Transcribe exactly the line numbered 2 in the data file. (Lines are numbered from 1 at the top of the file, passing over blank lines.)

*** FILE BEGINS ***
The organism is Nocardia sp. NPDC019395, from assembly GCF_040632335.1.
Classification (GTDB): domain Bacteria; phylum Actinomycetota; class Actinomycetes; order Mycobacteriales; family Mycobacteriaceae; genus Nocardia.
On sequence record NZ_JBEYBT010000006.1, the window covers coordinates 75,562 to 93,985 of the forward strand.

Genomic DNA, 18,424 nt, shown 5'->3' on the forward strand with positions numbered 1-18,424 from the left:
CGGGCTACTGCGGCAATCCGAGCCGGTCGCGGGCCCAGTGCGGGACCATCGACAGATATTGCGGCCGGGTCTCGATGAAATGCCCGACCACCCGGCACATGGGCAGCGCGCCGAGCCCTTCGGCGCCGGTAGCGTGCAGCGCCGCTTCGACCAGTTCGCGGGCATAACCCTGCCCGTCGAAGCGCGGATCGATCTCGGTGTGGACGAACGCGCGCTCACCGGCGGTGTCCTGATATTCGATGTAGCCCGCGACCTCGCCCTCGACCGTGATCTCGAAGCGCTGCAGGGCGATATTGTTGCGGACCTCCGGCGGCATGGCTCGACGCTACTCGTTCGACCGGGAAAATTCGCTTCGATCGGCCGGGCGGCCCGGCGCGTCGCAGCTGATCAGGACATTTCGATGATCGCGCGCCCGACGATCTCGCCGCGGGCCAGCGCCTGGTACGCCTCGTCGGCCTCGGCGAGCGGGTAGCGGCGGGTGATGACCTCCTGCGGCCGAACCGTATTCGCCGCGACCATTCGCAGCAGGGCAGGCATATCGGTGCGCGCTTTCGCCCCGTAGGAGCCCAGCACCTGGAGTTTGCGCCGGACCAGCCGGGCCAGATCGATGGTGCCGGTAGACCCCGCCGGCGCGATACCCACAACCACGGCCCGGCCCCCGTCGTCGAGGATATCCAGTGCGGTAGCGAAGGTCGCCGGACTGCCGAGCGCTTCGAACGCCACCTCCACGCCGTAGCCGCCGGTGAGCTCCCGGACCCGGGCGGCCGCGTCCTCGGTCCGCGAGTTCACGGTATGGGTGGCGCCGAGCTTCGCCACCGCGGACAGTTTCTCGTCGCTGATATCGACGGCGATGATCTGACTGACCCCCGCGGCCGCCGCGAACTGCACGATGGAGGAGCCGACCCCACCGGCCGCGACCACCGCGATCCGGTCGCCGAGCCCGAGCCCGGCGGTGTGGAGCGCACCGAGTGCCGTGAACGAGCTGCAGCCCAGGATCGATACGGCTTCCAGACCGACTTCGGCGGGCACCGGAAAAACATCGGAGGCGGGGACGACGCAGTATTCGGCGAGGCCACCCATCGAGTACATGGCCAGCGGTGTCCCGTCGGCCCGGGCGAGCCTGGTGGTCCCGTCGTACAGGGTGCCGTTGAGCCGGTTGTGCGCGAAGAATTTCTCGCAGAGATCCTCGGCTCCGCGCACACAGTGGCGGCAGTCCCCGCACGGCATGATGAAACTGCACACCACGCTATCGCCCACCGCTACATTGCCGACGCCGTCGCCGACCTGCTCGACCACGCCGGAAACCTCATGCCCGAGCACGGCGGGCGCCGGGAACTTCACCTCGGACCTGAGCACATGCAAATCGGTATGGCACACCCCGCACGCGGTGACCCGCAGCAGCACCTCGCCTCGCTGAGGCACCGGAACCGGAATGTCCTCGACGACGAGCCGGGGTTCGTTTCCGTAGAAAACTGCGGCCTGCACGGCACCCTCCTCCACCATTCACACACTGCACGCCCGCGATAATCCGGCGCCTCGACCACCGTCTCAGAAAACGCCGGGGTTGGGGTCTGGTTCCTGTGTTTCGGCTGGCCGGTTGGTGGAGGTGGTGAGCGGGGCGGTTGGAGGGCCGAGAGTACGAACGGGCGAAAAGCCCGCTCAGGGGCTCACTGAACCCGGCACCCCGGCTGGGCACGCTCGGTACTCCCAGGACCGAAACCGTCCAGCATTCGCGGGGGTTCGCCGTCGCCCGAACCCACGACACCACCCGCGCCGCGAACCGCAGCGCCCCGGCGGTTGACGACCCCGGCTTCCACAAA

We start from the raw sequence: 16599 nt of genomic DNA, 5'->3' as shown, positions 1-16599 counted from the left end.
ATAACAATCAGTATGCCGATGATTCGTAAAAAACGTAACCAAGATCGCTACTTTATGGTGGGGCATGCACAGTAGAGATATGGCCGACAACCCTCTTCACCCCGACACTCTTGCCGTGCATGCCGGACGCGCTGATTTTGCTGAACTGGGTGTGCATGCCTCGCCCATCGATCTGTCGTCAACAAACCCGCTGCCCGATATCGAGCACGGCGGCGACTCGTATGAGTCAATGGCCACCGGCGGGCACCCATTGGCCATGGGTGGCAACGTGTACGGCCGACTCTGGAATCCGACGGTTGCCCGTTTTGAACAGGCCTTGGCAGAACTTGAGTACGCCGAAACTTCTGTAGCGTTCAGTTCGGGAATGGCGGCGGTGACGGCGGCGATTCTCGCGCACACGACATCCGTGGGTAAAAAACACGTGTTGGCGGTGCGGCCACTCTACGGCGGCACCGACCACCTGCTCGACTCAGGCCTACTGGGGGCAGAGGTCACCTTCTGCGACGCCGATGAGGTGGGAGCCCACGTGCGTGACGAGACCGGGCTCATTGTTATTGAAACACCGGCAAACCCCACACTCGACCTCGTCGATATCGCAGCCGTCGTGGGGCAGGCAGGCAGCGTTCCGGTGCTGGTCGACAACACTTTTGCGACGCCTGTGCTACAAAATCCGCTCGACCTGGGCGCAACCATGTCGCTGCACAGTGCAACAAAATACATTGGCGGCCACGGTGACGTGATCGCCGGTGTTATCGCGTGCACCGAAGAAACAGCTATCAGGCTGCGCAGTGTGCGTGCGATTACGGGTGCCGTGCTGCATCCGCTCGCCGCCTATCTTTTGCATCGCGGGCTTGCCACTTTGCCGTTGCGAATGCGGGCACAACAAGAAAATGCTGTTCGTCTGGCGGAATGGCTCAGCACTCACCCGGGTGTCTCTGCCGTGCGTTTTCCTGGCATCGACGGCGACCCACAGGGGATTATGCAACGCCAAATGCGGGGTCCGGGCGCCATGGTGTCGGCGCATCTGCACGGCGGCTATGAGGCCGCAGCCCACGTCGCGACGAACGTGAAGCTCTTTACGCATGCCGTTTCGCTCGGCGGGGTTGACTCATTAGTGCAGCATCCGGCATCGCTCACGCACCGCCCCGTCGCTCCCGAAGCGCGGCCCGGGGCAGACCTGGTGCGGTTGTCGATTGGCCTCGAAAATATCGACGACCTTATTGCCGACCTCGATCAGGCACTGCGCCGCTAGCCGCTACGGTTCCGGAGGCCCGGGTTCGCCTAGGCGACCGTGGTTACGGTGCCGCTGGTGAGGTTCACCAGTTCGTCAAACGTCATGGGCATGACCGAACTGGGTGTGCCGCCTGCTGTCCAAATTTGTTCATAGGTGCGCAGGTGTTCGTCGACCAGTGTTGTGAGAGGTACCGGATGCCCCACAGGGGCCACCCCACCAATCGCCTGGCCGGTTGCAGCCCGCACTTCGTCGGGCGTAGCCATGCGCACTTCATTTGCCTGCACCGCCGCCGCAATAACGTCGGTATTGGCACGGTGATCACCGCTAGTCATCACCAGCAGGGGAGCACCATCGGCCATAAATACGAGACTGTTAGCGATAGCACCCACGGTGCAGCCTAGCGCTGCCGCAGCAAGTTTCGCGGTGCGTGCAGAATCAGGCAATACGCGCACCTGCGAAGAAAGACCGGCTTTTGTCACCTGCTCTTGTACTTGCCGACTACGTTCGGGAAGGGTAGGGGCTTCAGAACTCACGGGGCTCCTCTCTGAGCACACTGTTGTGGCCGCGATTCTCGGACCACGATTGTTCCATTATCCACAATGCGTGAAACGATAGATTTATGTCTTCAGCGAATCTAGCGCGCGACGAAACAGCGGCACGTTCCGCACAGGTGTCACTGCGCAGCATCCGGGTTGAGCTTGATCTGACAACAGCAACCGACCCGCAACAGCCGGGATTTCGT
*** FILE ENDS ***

Classification (GTDB): domain Bacteria; phylum Actinomycetota; class Actinomycetes; order Mycobacteriales; family Mycobacteriaceae; genus Nocardia.